“California cannot afford to become another Arizona,” said California Assembly member Tom Ammiano, the bill’s sponsor. One of the bill’s advocates, the National Day Laborer Organizing Network, calls the effort the “anti-Arizona law.”


“Arizona tried treating all undocumented immigrants as criminals,  and it cast all immigrants under a cloud of suspicion. Today California took a step forward down a different path,”  said Chris Newman, legal director of the National Day Laborer Organizing Network, based in Los Angeles. “The TRUST ACT is a common sense proposal that disentangles  California from broken immigration laws, it protects public safety, and it spares taxpayers the expense of incarcerating Americans in Waiting.”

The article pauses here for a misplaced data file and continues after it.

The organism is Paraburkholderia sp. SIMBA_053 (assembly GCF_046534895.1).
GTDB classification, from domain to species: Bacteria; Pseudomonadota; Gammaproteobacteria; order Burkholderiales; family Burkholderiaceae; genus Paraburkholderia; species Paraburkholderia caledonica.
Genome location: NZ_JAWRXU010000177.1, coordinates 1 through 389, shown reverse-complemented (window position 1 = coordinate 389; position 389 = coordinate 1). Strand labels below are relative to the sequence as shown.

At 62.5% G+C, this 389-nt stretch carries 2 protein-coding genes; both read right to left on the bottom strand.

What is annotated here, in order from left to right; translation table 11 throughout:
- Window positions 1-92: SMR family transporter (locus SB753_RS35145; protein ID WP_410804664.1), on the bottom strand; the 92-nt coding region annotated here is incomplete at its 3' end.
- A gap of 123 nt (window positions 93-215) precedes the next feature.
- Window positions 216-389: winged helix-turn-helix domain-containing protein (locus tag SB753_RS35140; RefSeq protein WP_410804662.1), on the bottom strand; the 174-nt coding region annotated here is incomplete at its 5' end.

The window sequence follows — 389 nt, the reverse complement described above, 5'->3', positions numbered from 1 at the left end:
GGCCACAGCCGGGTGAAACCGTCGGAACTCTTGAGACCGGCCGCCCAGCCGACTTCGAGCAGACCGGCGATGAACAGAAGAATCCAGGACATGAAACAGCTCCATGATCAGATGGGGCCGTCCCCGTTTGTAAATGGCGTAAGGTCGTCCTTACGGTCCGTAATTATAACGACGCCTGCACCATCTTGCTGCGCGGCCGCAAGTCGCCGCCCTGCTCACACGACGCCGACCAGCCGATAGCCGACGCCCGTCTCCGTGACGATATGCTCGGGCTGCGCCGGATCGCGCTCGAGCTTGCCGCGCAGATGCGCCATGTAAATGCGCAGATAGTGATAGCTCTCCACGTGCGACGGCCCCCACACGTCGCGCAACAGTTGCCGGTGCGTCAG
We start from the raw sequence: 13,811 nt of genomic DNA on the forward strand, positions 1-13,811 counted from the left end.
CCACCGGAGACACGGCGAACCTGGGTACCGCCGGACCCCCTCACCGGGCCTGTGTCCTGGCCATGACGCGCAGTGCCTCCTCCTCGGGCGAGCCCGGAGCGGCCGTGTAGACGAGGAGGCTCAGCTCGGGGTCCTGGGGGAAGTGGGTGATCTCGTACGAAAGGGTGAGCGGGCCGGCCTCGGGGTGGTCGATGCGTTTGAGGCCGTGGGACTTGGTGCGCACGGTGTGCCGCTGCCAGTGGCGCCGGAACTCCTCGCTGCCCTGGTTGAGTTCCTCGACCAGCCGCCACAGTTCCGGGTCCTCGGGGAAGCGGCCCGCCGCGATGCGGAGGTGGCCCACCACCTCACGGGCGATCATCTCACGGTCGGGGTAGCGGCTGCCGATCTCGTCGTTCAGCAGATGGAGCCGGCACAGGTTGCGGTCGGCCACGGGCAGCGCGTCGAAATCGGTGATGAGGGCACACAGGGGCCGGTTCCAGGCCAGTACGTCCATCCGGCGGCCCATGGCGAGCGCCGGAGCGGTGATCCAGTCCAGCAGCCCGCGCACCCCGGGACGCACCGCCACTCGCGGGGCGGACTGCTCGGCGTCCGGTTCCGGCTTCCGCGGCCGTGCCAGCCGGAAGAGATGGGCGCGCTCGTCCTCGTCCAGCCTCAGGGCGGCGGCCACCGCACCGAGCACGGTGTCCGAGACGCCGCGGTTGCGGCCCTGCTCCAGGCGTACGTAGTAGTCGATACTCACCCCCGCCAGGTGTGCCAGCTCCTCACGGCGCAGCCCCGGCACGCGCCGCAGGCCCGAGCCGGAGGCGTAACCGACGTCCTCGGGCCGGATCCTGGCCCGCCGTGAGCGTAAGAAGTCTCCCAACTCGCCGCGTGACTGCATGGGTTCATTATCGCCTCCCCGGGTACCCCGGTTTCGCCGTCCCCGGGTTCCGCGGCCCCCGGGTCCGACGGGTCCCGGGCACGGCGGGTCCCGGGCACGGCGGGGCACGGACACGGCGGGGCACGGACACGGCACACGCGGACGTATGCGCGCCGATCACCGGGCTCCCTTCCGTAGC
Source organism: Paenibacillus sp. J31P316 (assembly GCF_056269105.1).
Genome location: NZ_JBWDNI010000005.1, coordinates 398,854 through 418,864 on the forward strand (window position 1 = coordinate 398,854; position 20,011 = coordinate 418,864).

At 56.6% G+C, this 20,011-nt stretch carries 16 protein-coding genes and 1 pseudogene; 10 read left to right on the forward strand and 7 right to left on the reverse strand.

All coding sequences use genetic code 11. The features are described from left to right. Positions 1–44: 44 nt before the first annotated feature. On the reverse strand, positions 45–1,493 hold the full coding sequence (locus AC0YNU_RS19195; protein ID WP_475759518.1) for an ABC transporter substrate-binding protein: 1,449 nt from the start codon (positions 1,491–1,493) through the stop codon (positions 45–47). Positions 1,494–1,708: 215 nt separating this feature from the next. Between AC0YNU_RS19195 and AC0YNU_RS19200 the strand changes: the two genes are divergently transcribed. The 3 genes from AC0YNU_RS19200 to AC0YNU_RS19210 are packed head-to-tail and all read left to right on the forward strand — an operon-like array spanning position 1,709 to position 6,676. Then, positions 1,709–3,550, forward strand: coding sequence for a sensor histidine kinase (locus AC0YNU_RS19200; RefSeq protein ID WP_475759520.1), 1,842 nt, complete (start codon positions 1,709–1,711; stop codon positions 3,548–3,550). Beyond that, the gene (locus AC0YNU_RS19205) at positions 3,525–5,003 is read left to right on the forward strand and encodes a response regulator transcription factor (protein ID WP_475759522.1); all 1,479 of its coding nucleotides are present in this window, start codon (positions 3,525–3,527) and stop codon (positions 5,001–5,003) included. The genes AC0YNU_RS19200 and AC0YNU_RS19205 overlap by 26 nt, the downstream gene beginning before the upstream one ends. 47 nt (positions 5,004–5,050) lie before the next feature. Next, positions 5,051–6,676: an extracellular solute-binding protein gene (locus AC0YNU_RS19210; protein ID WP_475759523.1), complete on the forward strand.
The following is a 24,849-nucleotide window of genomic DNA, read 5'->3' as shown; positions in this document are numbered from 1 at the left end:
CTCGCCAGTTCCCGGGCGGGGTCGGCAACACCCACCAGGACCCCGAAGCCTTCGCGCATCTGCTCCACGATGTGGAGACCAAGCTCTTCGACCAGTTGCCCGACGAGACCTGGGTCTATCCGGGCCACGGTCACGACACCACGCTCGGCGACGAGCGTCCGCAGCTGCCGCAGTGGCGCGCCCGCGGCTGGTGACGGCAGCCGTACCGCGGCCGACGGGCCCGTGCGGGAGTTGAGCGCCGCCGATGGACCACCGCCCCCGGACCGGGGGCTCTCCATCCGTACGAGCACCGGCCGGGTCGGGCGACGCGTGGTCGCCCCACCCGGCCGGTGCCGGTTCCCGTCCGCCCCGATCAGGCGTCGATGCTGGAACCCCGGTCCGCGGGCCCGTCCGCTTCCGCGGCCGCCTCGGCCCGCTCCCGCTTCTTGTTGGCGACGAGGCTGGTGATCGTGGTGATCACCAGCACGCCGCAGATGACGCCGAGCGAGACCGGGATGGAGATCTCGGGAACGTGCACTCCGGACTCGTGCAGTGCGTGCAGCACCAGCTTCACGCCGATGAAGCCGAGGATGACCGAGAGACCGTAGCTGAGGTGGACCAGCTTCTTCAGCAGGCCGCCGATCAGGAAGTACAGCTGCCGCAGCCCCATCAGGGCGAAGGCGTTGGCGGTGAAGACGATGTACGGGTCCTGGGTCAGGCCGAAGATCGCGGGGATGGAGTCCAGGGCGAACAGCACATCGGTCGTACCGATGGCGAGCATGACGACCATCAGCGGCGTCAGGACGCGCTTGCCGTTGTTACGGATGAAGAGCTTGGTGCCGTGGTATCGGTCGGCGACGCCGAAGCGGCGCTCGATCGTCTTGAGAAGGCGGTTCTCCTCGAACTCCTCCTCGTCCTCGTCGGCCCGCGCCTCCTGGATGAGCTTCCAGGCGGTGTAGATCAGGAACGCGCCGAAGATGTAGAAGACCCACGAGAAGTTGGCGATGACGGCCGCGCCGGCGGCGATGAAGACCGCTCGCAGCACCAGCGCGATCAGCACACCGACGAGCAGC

Supported by Los Angeles Mayor Antonio Villaraigosa and an array of local police and religious leaders, the new state law is aimed at restoring trust in law enforcement and reducing costs to the state of needless arrests and processing.  The TRUST Act sets a minimum standard for how California localities respond to national immigration authorities’ voluntary hold requests and creates safeguards against racial profiling inherent in the federal and Arizona programs.  

Under the leadership of Homeland Security Secretary Janet Napolitano,  Se Communities is responsible for breaking up families, undermining cooperation between  immigrant communities and local law enforcement and for the deportation of some 400,000 people annually.